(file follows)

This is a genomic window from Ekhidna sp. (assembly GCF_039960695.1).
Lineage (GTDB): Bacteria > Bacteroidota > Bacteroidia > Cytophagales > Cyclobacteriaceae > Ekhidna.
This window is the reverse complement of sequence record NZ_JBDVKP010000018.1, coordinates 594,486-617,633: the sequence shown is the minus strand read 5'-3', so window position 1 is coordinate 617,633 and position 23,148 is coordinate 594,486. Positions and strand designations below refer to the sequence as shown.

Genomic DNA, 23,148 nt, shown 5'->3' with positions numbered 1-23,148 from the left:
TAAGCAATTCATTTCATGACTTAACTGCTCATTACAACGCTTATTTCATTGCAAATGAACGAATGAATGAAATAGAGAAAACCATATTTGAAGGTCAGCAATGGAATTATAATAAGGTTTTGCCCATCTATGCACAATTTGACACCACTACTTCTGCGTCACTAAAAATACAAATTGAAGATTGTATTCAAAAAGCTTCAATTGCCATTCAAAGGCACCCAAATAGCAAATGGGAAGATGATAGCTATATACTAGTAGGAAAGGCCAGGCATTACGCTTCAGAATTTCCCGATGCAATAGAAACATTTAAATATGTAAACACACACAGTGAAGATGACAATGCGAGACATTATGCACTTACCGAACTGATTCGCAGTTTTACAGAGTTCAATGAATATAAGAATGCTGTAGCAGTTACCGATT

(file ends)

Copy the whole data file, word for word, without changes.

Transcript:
This is a genomic window from Ekhidna sp. (assembly GCF_039960695.1).
Lineage (GTDB): Bacteria > Bacteroidota > Bacteroidia > Cytophagales > Cyclobacteriaceae > Ekhidna.
This window is the reverse complement of sequence record NZ_JBDVKP010000018.1, coordinates 594,486-617,633: the sequence shown is the minus strand read 5'-3', so window position 1 is coordinate 617,633 and position 23,148 is coordinate 594,486. Positions and strand designations below refer to the sequence as shown.

Genomic DNA, 23,148 nt, shown 5'->3' with positions numbered 1-23,148 from the left:
TAAGCAATTCATTTCATGACTTAACTGCTCATTACAACGCTTATTTCATTGCAAATGAACGAATGAATGAAATAGAGAAAACCATATTTGAAGGTCAGCAATGGAATTATAATAAGGTTTTGCCCATCTATGCACAATTTGACACCACTACTTCTGCGTCACTAAAAATACAAATTGAAGATTGTATTCAAAAAGCTTCAATTGCCATTCAAAGGCACCCAAATAGCAAATGGGAAGATGATAGCTATATACTAGTAGGAAAGGCCAGGCATTACGCTTCAGAATTTCCCGATGCAATAGAAACATTTAAATATGTAAACACACACAGTGAAGATGACAATGCGAGACATTATGCACTTACCGAACTGATTCGCAGTTTTACAGAGTTCAATGAATATAAGAATGCTGTAGCAGTTACCGATT